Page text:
Mrs. Walter BLACKMAN and children of Orange, NJ, are spending a few days with friends in town.
Fred FORD of Geneva, Henry FORD of Newark, L. W. FORD and family of Wilson Creek, spent July Fourth with their parents, Mr. and Mrs. M. J. FORD at their home on West Hill.
Dr. Henry MERRILL and bride from Massachusetts are visiting his sister, Mrs. Henry DORWIN.
J. E. DOUGHERTY penman for DOUGHERTY'S business college of Scranton, PA, is visiting in town.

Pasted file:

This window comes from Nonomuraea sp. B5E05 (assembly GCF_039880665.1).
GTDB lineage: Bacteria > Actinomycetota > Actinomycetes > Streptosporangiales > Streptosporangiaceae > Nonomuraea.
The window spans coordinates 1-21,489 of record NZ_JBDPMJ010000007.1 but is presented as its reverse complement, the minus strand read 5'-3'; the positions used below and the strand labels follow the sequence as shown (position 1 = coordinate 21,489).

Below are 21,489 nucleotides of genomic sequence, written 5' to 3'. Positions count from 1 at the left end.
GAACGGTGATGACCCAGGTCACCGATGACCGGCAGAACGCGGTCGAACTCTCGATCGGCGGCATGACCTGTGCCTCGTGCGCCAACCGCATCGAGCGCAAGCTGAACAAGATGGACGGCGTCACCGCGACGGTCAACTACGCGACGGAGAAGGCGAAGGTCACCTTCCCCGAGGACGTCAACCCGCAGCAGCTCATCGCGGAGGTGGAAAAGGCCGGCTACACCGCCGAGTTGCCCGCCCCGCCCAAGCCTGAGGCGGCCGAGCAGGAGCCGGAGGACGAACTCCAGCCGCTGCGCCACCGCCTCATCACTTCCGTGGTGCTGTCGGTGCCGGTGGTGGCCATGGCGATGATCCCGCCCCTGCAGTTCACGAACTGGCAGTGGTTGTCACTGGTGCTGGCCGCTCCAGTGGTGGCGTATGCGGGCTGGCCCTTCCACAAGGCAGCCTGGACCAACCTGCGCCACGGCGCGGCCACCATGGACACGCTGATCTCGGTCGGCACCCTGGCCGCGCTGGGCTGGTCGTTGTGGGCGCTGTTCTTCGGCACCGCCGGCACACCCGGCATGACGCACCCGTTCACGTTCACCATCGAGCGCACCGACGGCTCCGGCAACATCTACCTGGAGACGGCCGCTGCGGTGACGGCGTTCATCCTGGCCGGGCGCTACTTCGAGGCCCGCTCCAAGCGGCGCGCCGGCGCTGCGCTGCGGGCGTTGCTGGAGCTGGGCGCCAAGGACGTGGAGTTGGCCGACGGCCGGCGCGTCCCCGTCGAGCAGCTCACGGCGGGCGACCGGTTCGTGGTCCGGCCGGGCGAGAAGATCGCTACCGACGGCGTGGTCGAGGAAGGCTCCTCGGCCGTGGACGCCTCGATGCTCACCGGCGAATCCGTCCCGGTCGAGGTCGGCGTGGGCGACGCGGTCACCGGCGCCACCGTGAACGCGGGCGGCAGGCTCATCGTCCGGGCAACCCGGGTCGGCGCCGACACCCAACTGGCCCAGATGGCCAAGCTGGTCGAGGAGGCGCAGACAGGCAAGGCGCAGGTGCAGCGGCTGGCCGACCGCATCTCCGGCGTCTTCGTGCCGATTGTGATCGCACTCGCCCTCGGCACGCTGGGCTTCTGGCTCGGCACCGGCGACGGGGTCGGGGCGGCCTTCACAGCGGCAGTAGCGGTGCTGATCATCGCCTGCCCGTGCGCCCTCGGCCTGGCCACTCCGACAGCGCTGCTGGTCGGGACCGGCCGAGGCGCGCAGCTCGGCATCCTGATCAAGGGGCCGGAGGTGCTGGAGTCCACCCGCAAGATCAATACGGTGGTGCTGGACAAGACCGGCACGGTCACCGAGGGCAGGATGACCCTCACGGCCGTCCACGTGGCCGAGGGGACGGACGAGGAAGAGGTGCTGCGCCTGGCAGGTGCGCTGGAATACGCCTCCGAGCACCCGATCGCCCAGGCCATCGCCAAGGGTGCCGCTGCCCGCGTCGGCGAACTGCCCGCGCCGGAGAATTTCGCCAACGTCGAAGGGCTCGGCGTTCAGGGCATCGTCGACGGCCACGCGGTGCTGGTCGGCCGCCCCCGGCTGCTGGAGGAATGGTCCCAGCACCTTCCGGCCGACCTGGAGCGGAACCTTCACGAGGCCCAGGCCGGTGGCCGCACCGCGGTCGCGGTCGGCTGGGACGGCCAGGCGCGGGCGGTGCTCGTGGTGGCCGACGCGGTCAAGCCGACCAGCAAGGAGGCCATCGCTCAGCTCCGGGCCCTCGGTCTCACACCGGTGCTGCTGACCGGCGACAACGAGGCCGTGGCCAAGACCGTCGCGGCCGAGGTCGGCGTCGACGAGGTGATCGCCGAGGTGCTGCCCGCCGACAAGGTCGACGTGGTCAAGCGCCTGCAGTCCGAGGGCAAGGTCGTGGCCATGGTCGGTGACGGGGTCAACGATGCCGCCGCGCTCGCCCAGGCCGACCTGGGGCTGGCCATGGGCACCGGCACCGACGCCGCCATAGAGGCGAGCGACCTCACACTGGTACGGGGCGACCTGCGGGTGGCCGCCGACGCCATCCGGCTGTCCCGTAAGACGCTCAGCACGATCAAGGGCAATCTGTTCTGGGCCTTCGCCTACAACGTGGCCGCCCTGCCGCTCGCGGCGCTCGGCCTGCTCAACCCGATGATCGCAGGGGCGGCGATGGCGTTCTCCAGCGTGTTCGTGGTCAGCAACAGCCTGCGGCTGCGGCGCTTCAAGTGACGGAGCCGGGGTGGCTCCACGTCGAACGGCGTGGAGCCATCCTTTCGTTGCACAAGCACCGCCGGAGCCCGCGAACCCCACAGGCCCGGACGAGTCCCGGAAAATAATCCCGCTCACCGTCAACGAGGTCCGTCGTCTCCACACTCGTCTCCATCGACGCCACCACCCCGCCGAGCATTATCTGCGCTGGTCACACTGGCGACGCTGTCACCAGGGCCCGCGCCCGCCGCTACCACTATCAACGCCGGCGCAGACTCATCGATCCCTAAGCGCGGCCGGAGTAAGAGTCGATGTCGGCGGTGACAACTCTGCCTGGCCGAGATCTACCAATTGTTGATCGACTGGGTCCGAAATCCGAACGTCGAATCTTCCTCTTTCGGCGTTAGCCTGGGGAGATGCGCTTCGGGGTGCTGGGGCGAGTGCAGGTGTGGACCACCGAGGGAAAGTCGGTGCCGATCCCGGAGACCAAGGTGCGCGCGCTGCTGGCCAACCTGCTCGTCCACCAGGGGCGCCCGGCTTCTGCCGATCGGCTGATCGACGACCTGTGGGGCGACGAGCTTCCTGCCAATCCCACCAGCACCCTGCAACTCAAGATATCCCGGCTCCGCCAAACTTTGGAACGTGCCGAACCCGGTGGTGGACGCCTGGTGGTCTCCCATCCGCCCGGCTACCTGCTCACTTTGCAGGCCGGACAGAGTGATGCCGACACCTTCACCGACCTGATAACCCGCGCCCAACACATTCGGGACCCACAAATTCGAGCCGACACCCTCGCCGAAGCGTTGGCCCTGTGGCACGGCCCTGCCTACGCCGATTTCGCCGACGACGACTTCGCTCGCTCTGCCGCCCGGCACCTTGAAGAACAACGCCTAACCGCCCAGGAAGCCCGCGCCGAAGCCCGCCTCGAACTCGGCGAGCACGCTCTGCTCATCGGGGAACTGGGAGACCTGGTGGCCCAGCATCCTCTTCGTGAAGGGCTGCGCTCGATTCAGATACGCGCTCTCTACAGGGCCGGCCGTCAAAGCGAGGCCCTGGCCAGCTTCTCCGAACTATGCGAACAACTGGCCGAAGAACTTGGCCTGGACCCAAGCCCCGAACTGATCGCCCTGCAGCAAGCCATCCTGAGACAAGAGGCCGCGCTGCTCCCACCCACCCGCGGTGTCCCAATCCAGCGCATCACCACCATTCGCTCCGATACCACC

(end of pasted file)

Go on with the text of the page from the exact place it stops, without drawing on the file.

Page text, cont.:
David GOODRICH, whose death occurred July 8, 1896, was born Jan. 3, 1813, in what was known as the GOODRICH settlement in the town of Tioga, where his father, with others from Endfield in the Connecticut valley, had settled while Tioga and much of the surrounding county was unbroken wilderness. When a young man he became engaged in rafting lumber down the river, selling it at the great lumber market at the mouth of the Susquehanna river. He also engaged in mercantile business and until about 1870, when he retired from active life, was among the best known and most highly respected of Owego's businessmen. A charter member of the Congregational church in Owego he was one of the staunchest supporters and a most ardent advocate of its principles and policy. An uncompromising Republican and Unionist his sympathies took material form and more then one family whose bread winners were defending the nation's honor in the sixties, had their burdens lightened by the kindness of "Uncle David." "Nor were the boys in blue" themselves forgotten and every effort made to alleviate their suffering at the front "was sure of his active, helpful co-operation. After the battle of Gettysburg he was one of the number from Owego to minister personally to the wounded on the battlefield. A sturdy soldier and defender of the right has fallen. The clear, strong voice of duty rings down the line, "Close up the ranks," let us who still are privileged to hold our places hear and obey until we, too, having fought a good fight and kept the faith, shall find our victors crown. Mr. GOODRICH is survived by two sons, Charles T. of Kasson, Minn., and Lyman T. of Roseville, NJ. One daughter, Mrs. W. D. CADY of Binghamton, and three sisters, Mrs. John WILLIAMS of Farmer, NY, Mrs. George TRUMAN and Mrs. T. I. CHATFIELD of Owego. His funeral was conducted by Rev. C. M. BARTHOLOMEW, Sunday at 2 p. m. at his late residence 338 Front street, The interment was in Evergreen Cemetery and was private.